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In the wake of the Kindle Fire, analysts seem to be forming a consensus about the tablet...

In the wake of the Kindle Fire, analysts seem to be forming a consensus about the tablet market's future: Apple (AAPL), with its differentiated hardware, software, and app base, will dominate the high-end, while Amazon (AMZN), with its subsidized pricing and media/services assets, will control the low-end. And everyone else will be out of luck.
Comments (16)
  • HiSpeed
    , contributor
    Comments (1087) | Send Message
     
    Especially in a weak economy, specializing on the low-end with its perceived value seems like a wise way to go imo. While the Wifi the AMZM tablet requires is hardly (yet) pervasive, customers will easily adapt and work with it because if its value.

     

    Without a strategy that caters to entry-level buyers, the market is Apple's to lose.
    29 Sep 2011, 02:51 PM Reply Like
  • haiguike
    , contributor
    Comments (941) | Send Message
     
    Apple has a stranglehold on its current market share in the U.S. Moving forward with China, try convincing the Chinese to buy a Kindle over an iPad 3. Good luck. I'll leave you with this note: Even though we had a down economy across the world, it did not hurt the sales of BMWs, Maseratis, and other high end automobiles. Apple products have become a luxury social status good, like LV bags, and it crosses all ages and both sexes. The marketing hype for Apple is real and here to stay for at least the next five years or so.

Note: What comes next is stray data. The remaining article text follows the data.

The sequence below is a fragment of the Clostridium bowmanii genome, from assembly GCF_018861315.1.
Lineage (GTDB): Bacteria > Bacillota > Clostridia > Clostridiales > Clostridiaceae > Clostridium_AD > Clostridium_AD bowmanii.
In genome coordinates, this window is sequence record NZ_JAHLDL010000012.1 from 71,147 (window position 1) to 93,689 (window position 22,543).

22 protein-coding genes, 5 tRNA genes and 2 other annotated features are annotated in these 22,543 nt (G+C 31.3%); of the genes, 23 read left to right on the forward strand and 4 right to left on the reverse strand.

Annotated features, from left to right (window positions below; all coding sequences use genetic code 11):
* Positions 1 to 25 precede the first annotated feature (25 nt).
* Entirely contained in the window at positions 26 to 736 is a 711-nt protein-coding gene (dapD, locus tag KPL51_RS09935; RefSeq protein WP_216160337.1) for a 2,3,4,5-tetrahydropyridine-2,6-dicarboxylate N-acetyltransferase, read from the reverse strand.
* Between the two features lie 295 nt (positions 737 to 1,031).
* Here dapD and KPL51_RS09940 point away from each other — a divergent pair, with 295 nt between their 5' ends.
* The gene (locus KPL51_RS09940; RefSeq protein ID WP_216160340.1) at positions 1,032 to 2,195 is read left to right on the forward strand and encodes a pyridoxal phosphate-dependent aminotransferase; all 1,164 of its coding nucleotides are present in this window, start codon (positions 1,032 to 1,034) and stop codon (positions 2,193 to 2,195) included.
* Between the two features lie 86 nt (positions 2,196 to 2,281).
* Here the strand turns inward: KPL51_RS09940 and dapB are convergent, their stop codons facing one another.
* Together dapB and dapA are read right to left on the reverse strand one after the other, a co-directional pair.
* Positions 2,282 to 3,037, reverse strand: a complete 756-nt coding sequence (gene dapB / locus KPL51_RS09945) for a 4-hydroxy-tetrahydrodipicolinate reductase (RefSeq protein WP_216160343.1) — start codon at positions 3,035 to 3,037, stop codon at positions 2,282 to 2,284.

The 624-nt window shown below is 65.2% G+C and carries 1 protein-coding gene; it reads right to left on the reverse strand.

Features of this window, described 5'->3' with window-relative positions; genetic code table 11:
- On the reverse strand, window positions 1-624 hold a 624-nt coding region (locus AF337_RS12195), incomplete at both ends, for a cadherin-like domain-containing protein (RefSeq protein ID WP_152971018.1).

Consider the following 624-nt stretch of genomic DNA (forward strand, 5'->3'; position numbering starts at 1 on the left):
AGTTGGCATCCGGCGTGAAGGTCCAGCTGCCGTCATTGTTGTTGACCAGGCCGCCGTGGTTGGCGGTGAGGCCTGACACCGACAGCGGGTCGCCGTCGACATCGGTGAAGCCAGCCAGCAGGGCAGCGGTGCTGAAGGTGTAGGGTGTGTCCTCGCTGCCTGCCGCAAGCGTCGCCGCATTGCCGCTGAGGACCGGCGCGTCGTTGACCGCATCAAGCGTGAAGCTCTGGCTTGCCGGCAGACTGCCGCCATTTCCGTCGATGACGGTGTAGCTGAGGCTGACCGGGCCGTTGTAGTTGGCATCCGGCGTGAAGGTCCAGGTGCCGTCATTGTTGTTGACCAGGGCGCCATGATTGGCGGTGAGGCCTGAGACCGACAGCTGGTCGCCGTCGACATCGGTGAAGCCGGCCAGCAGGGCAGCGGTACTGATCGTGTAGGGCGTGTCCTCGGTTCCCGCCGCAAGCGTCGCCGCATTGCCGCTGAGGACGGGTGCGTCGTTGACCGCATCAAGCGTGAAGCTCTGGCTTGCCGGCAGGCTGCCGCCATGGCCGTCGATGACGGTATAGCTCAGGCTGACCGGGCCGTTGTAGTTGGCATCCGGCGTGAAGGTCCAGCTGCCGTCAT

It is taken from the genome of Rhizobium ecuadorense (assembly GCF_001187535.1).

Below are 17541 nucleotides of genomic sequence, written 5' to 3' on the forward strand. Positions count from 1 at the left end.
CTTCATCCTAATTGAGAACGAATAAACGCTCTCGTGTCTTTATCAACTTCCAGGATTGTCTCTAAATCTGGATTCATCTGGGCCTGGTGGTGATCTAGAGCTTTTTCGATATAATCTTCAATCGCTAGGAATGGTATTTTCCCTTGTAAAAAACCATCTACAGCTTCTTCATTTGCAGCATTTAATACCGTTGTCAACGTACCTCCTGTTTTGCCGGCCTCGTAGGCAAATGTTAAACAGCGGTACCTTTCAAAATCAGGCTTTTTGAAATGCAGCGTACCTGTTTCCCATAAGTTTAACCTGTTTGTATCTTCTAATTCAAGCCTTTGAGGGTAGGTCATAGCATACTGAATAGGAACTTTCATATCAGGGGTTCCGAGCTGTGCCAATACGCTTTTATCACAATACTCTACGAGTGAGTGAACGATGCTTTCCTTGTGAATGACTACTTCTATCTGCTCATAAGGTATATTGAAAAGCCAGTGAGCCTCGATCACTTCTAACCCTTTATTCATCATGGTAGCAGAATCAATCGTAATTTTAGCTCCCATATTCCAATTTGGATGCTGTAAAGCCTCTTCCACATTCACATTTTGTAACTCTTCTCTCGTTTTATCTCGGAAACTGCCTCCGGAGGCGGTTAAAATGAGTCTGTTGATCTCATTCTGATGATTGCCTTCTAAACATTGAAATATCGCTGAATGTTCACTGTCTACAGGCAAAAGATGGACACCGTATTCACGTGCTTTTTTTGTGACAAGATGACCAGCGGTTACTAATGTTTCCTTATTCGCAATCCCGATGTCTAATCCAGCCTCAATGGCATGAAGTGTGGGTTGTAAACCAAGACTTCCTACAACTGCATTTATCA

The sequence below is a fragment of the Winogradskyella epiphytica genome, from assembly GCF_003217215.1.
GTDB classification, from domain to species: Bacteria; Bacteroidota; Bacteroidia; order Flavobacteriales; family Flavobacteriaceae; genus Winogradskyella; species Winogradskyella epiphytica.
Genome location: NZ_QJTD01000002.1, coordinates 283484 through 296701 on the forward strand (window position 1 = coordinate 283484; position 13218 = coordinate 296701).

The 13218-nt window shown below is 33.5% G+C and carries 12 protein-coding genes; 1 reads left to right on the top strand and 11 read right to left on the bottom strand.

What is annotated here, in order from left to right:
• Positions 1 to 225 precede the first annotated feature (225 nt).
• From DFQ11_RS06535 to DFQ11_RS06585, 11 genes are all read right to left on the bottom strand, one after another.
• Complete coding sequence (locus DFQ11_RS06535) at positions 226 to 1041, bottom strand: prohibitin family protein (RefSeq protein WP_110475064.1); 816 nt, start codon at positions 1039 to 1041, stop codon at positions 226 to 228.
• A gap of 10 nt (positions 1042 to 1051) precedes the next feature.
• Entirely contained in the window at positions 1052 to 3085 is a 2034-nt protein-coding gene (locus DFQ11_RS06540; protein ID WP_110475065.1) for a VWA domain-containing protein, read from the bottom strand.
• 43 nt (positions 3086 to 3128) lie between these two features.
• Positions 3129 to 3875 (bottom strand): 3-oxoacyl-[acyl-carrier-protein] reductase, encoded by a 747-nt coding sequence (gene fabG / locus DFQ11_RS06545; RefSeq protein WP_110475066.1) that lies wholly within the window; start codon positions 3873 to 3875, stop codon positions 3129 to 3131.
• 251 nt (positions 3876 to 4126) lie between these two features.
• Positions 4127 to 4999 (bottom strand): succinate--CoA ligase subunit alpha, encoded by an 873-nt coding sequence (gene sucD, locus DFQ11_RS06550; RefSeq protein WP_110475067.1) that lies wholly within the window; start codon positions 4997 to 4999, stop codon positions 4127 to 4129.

29 Sep 2011, 04:08 PM Reply Like
  • brewer
    , contributor
    Comments (2983) | Send Message
     
    No to mention that Apple products sold like crazy gangbusters when the recession hit in 2008.

     

    WS and clueless tech commentators seem to forget that these devices are not so expensive, most of the loyal userbase is gainfully employed in very stable jobs (Apple is not your typical blue collar choice, however it's gaining there as well) etc…

     

    So, actually, it's the low end stuff that suffers, because those are the products appealing to the lowest socio-economic strata, and those people are the hardest hit in a bad economy. Basic economics.

     

    Also, you have a device here where you are not just reading SOME online content. Why have and endlessly capable device for doing all this stuff, and skimp out on a far less capable device. I don't buy that notion. It's another choice now vs iPad, but we have seen all contenders so far fail horribly. If it sells well, it will likely do it only because Amazon is virtually giving it away (not only is it a loss leader by $50 per device, but they are also forgoing Amazon prime fees and other incentives which will cost Amazon. I don't think it's going to affect iPad much. People want apps, iTunes, etc… All the web, Apps, services like Netflix and Youtube navigation, camera, etc… will be either unavailable at all on the Fire or MUCH better on the iPad screen--it's has 4 TIMES the pixels.